Tuesday, March 17, 2009

Lao Culture: The Baci

One of the common images of traditional Lao culture around the world is the baci ceremony. 

The baci is held during new year celebrations, holidays, farewell parties, welcoming children or a return to home after a long journey, a recovery from illness or a remarkable achievement. The baci is regarded by many to be the most important ceremony in the Laotian community around the world.
It can also be referred to as su-kwan, or the calling of the kwan. The kwan are 32 spirits who watch over a person's 32 major organs and their spiritual essence. The baci ritual binds the spirits to their owner and is a way of expressing goodwill and fortune to others. 

A baci should traditionally be completed before sunset.

This ceremony can be performed by monks or respected elders who have been monks known as a mor phorn. 
At the center of these ceremonies is the pha khouan centerpiece, typically composed of banana leaves shaped into a decorated conical tower:
One will find the tower studded with bright flowers and sticks laced with white strings. At the base of the tower, you may also observe any number of foods placed there. This can include cooked and uncooked rice, fruit and drinks, boiled eggs and chickens, desserts and pastries. 

A traditional pha khouan will have two lit candles at the peak.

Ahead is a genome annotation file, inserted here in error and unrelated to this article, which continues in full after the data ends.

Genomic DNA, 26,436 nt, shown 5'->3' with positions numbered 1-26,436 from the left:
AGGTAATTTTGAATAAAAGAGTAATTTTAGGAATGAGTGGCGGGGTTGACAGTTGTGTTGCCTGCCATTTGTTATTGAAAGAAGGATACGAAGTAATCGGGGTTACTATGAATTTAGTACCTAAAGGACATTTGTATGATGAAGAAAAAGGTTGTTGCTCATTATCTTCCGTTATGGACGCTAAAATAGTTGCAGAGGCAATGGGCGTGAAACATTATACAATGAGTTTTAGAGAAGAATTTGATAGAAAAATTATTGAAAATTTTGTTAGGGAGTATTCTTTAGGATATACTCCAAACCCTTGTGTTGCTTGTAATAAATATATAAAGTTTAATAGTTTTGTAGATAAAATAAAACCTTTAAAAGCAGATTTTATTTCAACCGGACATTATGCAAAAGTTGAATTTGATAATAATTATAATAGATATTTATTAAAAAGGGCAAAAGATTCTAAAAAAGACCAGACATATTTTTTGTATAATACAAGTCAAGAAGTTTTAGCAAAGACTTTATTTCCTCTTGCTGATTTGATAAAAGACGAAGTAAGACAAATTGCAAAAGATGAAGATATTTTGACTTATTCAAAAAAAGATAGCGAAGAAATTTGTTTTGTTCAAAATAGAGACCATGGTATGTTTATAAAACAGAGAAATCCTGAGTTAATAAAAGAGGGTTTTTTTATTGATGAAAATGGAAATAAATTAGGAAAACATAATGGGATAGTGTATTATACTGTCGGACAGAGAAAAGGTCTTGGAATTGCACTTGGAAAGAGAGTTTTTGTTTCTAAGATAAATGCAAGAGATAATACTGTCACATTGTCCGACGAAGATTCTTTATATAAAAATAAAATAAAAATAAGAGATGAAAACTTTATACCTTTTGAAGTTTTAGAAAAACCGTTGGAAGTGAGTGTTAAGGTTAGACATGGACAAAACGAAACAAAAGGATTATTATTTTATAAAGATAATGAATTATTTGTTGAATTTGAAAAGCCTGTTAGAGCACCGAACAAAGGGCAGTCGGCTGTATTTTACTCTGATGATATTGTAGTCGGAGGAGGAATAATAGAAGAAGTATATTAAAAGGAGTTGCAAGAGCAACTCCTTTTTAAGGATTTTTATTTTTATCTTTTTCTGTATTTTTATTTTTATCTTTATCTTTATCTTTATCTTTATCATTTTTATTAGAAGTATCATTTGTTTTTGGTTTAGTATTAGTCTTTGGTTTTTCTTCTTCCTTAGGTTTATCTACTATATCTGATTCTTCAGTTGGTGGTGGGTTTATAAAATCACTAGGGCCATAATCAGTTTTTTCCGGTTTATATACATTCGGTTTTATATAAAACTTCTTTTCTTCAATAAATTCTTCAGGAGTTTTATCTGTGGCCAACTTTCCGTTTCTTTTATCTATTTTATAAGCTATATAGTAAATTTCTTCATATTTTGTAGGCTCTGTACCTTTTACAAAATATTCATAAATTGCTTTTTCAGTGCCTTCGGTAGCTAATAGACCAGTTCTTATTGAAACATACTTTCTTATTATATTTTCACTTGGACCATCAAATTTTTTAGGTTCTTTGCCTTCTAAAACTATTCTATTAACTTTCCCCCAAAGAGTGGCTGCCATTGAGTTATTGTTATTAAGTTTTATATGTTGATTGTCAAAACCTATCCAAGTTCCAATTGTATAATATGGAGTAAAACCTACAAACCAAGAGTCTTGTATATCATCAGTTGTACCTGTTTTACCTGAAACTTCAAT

As the audience sits around the pha khouan, the mor phorn will call the kwan to cease wandering and return to the bodies of the guest(s) of honor for the occasion. 

When this summoning of the kwan and their return is completed by the mor phorn, he is the first to start tying a string around the wrists of the guest of honor.

The guest of honor will typically have an egg or fruit placed on their palm while receiving a wish of good will and prosperity. The kwan are then once again asked to return and stay by the mor phorn.
Afterwards, the other guests at the occasion also place strings around the wrists of the guest of honor. These strings typically remain on the wrist for three days and must be broken or untied, not cut. There are others who wear the strings for longer, but most believe that to remove the strings earlier would negate the goodwill generated by the ceremony.

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